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PowerPC Development Boards

The Department of Computer Science and Software Engineering at the University of Melbourne has designed two versions of a general-purpose single-board computer, either of which can be used as a development platform for network tools such as routers, network or video security monitors, autonomous robots and as Real-Time-Operating-Systems teaching and research tools. These new designs update our previous workhorse platform which used the Motorola 68k and derivatives.

Our development-boards are powered by a Motorola 50MHz MPC860 Power PC embedded-processor comprising three major components: Power PC core, System Interface Unit (SIU, the internal bus controller) and a PowerQUICC communications processor.


Baby PPC

The smaller version of the board (4.0 inches by 5.0 inches) contains the following:

 	o glue logic provided by a single M4-192/96 programmable logic chip
 	o one communications expansion port (serial, ethernet, MII/FEC, TDM)
 	o DRAM memory using a 72-pin SIMM (maxm 32Mb)
 	o boot ROM/Flash chip (256Kbyte  1Mbyte)
 	o one 10Mbs ethernet 10BaseT interface
 	o one low-speed RS232 serial interface
 	o one low-speed TTL serial interface
 	o CompactFlash Card (4 - 45Mb)
	o LCD module connector port




The Baby PPC was designed for future use in small projects, including for our F-180 series robots as used in the Robocup Competition.   



PPC

The larger development-board (double eurocard size) includes:

	o three Vantis programmable logic chips
	o DRAM 72-pin SIMM (32Mb) or 168-pin DIMM (256Mb)
	o single-height 3.3-volt or 5-volt PCMCIA socket
	o boot ROM/Flash chip (256Kbyte - 1Mbyte)
	o CompactFlash Card (4 - 45Mb)
	o three 10Mbs ethernet interfaces (2 x AUI/3 x 10BaseT)
	o dual 12Mbs/1.5Mbs Universal Serial Bus (USB) sockets
	o optional single RS422/LocalTalk via header connector
	o 1.152Mbs IrDA infra-red communications port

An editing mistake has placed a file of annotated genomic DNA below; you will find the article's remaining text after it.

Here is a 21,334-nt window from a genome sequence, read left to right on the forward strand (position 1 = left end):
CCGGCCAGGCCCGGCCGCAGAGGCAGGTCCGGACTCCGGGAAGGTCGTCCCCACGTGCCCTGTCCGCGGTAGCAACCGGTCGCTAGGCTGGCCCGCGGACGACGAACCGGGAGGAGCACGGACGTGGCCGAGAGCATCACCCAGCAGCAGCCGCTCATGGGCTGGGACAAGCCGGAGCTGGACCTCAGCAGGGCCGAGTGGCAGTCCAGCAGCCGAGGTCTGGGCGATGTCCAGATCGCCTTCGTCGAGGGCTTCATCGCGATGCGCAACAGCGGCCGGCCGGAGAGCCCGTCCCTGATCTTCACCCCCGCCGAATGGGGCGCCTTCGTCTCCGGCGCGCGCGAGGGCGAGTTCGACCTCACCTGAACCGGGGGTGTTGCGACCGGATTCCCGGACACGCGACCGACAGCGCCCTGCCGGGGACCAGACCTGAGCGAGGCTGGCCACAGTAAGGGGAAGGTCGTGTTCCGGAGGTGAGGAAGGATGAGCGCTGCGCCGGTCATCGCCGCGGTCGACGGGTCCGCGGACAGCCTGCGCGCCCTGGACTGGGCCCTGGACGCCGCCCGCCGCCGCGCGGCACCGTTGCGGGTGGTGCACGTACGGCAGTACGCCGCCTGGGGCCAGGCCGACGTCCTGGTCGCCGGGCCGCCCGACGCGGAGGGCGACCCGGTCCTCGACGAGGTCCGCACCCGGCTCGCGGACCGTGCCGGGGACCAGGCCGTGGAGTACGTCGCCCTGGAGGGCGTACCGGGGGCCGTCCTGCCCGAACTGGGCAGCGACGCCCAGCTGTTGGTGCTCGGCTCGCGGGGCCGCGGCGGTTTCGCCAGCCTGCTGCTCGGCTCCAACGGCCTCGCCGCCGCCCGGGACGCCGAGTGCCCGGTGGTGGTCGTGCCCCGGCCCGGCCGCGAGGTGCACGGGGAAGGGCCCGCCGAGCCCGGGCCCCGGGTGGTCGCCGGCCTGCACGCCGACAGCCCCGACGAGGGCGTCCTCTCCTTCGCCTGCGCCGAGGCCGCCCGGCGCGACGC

o single 33MHz, 32-bit, 3.3-volt PCI slot
	o dual low-speed RS232 interfaces
	o dual TDM interfaces for T1/E1 & ISDN
	o general-purpose 8-bit I/O expansion port
	o DTMF and musical tone encoder
	o DTMF tone decoder
	o quad low speed A/D converter
	o single low speed D/A converter
	o dual medium-speed D/A converter
	o stereo high-current audio amplifiers
	o miniature speaker and headphone socket for audio




Extra Ports

In addition to the varions ethernet, serial and comms expansion ports listed above, the boards also provide headers for access to the MPC860 I2C, SPI and JTAG/TAP debug ports and both have general-purpose daughter-board expansion interfaces for off-board memory or video processing.



Daughterboards

   The picture on the left shows a small digital camera interface that connects to the bus expansion slot on the bottom of the baby PPC (the connector is underneath the board).

The board buffers a complete digital frame, making the 16-bit pixel data available to the processor in memory space.



Development Environment

Our development environment of choice is NetBSD which includes the 'pkgsrc' environment that allows you to do
	cd /usr/src/pkgsrc/cross/powerpc-netbsd
	make install
to create the appropriate cross assembler, C compiler and loader for PowerPC chips. Simple.


Boot Monitor